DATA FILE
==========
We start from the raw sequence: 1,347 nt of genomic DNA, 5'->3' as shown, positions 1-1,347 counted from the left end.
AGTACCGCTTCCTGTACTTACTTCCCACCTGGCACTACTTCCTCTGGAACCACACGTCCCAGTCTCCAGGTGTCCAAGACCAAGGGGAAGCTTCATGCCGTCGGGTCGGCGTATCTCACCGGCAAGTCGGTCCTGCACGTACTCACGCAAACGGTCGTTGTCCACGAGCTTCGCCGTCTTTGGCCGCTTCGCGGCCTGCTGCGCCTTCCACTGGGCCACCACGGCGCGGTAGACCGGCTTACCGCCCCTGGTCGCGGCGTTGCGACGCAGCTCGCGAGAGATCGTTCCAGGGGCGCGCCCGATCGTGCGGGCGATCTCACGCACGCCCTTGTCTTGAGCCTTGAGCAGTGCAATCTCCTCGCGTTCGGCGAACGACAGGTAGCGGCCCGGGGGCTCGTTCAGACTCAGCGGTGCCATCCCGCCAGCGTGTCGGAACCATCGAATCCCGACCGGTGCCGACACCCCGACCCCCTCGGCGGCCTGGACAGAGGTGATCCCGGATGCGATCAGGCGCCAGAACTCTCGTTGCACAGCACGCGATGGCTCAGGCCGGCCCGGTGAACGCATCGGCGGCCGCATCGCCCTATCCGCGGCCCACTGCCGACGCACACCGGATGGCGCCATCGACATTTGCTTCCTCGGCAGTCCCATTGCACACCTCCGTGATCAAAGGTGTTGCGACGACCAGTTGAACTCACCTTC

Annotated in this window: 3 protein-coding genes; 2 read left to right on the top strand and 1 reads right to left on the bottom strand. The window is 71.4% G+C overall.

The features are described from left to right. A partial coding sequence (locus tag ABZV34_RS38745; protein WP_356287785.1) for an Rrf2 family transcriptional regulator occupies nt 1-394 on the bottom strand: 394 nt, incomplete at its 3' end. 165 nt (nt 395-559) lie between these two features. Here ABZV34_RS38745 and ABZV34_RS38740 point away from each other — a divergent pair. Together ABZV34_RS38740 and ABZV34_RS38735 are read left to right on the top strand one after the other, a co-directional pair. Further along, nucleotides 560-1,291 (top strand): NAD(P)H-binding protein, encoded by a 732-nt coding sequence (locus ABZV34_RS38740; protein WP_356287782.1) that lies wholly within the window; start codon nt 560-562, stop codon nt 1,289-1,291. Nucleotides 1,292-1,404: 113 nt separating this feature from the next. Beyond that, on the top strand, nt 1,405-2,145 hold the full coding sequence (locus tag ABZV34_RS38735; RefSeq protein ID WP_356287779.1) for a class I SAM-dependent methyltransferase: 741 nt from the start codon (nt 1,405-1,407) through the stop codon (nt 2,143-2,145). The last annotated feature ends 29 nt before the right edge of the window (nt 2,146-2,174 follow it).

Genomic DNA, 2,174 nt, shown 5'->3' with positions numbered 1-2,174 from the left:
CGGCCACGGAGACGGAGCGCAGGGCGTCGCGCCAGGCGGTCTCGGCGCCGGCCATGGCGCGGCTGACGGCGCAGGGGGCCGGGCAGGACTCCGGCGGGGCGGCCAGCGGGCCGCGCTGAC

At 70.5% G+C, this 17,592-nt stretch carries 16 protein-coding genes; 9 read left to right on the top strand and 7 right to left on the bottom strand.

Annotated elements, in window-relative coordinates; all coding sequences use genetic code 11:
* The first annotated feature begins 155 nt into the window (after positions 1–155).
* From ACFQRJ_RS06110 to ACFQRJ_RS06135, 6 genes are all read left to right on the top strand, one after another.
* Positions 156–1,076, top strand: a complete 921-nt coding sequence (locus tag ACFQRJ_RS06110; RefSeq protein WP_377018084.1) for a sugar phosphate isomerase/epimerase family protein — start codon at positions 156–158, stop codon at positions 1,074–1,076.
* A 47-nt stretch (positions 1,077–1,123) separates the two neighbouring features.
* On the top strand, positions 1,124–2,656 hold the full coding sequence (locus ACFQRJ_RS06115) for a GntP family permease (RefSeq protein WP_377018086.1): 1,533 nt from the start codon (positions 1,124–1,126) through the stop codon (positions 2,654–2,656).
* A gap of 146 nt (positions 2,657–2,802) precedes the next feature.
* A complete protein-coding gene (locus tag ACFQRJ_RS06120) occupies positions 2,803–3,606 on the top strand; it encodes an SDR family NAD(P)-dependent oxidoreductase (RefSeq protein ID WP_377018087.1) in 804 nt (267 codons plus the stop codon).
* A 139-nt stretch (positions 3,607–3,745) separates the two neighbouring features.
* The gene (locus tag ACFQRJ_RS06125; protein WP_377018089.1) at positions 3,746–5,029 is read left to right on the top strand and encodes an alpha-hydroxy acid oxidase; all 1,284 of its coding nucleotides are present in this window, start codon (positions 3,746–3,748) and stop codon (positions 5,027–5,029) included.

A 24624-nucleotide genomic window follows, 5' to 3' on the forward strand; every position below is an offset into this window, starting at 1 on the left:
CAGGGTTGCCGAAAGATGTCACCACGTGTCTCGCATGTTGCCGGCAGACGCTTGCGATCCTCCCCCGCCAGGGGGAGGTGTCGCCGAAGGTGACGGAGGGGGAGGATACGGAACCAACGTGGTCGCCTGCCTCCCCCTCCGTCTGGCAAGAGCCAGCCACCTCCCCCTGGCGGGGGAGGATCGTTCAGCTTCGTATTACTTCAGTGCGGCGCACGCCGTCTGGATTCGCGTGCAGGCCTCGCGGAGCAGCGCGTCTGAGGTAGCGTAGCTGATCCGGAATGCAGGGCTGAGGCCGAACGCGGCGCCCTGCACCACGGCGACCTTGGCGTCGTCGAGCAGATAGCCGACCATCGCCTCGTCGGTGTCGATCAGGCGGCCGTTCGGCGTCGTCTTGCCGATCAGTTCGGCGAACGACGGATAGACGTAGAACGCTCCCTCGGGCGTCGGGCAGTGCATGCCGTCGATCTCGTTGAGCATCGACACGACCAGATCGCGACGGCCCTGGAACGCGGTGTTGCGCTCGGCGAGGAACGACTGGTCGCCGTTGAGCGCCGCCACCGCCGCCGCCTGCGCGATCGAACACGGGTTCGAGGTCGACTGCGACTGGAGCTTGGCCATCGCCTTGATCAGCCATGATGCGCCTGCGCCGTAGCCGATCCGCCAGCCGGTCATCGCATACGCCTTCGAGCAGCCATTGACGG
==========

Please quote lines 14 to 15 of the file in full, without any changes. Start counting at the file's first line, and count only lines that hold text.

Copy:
* A gap of 146 nt (positions 2,657–2,802) precedes the next feature.
* A complete protein-coding gene (locus tag ACFQRJ_RS06120) occupies positions 2,803–3,606 on the top strand; it encodes an SDR family NAD(P)-dependent oxidoreductase (RefSeq protein ID WP_377018087.1) in 804 nt (267 codons plus the stop codon).